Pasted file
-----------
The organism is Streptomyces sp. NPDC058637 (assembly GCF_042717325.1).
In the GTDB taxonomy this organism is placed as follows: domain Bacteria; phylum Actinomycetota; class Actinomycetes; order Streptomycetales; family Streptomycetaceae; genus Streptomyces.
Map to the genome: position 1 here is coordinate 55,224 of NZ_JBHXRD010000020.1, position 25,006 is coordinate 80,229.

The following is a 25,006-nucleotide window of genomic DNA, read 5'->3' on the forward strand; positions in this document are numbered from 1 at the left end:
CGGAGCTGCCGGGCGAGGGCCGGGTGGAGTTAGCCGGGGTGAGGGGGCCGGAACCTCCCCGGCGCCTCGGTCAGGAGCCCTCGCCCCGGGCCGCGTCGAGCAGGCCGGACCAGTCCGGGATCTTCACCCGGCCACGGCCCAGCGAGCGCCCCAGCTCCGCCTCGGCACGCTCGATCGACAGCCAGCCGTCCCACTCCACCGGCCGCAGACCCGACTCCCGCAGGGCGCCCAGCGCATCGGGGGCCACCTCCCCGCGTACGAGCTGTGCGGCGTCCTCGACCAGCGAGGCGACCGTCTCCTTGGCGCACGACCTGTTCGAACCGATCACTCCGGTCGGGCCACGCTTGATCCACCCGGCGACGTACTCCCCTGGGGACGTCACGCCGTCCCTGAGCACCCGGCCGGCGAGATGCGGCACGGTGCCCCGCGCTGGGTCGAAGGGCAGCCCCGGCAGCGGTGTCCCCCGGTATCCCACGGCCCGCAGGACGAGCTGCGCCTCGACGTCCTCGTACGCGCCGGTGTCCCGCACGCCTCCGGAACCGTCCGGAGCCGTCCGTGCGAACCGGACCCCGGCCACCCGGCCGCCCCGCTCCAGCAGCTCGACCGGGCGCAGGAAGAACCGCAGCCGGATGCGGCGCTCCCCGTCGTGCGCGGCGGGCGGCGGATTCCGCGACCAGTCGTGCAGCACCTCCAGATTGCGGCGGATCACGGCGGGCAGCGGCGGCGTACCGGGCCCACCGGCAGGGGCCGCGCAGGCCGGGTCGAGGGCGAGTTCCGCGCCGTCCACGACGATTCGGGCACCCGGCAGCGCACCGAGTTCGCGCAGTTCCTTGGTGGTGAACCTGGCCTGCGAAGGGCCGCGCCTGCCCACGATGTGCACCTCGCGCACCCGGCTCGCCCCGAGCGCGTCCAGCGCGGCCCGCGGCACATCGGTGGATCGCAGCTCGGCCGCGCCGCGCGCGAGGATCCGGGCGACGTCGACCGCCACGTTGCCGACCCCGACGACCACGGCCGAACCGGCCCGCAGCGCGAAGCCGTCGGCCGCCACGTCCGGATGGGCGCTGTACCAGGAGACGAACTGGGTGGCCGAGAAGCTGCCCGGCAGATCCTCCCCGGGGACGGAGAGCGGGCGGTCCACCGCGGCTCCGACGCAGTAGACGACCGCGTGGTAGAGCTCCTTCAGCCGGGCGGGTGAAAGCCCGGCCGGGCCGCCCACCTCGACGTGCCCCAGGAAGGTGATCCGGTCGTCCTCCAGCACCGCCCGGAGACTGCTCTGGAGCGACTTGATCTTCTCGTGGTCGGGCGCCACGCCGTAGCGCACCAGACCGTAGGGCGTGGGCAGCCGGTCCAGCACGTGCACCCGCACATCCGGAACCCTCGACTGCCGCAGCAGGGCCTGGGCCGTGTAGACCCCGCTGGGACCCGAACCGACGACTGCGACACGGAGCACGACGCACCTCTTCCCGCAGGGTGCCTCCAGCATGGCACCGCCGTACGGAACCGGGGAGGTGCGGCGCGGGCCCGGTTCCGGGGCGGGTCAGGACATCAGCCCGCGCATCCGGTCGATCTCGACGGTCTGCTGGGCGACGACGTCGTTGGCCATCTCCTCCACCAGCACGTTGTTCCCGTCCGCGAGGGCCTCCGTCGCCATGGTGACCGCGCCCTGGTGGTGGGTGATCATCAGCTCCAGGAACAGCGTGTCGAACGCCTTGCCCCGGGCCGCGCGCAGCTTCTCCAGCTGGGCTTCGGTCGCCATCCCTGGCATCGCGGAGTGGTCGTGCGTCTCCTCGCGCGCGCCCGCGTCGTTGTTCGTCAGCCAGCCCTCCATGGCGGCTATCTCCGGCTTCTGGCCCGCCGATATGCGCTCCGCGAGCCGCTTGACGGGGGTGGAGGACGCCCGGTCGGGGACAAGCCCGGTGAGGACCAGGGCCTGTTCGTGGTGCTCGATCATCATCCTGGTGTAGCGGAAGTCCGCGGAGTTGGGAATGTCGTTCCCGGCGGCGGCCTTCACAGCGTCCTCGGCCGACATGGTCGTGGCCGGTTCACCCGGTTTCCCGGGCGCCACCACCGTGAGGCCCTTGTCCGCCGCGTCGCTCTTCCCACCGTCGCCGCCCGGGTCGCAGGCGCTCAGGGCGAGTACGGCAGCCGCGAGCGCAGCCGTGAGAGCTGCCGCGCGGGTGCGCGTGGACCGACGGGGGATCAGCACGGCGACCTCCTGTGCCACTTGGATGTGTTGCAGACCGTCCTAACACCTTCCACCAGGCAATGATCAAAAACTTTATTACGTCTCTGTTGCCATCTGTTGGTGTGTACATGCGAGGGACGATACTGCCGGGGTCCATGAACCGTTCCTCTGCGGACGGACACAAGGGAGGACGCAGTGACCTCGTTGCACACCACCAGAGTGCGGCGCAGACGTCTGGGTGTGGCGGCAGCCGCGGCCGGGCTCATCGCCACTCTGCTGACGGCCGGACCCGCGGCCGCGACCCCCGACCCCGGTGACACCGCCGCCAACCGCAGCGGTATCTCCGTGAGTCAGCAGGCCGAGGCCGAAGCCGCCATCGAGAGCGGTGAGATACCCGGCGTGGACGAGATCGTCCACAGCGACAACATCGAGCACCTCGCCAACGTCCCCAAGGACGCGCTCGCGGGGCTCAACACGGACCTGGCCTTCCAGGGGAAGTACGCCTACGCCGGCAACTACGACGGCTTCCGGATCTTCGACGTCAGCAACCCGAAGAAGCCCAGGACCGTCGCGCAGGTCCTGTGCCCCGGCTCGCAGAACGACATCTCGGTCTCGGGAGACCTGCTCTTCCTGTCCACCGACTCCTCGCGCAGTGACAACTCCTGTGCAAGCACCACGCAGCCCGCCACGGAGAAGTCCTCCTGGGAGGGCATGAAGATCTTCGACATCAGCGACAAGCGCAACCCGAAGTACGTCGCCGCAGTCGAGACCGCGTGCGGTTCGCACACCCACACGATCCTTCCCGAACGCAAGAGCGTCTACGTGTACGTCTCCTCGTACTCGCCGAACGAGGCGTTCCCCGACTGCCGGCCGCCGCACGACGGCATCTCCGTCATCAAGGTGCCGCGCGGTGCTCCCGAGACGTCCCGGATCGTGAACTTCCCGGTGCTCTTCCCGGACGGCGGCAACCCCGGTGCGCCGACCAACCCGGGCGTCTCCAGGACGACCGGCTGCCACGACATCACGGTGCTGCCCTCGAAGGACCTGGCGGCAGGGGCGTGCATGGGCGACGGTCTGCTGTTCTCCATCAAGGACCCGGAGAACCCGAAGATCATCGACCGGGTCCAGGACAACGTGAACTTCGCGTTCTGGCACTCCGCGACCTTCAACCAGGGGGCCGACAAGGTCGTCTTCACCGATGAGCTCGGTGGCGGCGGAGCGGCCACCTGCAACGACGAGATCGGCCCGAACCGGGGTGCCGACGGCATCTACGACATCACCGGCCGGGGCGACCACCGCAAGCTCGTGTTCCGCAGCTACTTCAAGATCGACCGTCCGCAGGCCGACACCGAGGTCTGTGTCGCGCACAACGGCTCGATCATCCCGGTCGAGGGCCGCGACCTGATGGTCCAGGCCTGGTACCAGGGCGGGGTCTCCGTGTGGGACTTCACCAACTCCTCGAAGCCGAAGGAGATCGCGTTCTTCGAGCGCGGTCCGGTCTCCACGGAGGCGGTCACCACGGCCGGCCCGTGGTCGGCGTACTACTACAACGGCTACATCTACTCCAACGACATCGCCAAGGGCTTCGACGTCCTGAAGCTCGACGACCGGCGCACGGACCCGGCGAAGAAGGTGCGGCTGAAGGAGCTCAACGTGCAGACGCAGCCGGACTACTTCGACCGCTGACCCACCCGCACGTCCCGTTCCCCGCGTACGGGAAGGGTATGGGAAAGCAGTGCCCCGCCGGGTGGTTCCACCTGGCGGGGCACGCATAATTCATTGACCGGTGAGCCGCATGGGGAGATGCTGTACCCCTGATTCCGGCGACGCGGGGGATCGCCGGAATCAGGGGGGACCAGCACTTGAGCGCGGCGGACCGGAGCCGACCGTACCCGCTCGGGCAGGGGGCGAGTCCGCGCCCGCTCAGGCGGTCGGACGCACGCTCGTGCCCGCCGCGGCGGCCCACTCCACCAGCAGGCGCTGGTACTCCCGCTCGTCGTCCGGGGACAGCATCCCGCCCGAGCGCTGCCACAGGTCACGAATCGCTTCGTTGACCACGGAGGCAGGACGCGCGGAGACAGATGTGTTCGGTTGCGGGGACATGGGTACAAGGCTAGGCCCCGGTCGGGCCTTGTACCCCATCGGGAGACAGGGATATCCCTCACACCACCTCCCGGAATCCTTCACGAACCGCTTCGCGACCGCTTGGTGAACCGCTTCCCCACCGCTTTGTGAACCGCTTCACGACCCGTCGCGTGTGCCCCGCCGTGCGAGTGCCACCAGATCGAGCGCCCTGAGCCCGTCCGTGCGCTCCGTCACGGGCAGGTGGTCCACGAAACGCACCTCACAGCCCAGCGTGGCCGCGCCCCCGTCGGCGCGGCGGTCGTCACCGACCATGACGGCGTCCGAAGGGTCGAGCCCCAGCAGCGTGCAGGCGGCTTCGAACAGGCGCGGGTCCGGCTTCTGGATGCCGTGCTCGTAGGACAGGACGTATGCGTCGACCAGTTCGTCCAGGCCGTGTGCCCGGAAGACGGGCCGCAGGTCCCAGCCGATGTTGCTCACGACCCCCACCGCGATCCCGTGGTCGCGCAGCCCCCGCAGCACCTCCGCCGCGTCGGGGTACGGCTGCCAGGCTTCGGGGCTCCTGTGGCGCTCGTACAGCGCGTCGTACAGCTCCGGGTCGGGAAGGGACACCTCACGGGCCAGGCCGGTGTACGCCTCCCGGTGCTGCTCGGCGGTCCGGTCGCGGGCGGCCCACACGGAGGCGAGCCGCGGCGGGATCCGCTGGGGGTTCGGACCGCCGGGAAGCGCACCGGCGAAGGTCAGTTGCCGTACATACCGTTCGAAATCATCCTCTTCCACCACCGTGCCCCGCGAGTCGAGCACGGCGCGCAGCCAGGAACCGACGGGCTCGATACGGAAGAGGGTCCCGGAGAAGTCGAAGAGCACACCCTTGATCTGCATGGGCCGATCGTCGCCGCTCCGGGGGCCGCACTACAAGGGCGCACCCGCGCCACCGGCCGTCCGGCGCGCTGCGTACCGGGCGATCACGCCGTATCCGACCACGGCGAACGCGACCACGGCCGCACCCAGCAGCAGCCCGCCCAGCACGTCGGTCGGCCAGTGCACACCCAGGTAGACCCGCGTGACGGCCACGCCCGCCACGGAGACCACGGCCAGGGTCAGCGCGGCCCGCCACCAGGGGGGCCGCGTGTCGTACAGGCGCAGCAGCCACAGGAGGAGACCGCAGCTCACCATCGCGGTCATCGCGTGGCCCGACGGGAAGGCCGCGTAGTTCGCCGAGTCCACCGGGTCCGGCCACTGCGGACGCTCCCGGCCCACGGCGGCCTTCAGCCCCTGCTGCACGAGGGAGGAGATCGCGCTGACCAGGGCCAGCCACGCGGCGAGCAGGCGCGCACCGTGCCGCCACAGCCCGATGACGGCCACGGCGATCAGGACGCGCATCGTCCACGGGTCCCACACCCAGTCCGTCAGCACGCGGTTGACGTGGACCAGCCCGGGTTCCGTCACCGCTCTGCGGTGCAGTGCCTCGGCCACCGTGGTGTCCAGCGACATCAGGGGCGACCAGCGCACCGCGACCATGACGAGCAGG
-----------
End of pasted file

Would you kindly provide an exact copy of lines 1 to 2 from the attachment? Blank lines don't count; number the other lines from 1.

The organism is Streptomyces sp. NPDC058637 (assembly GCF_042717325.1).
In the GTDB taxonomy this organism is placed as follows: domain Bacteria; phylum Actinomycetota; class Actinomycetes; order Streptomycetales; family Streptomycetaceae; genus Streptomyces.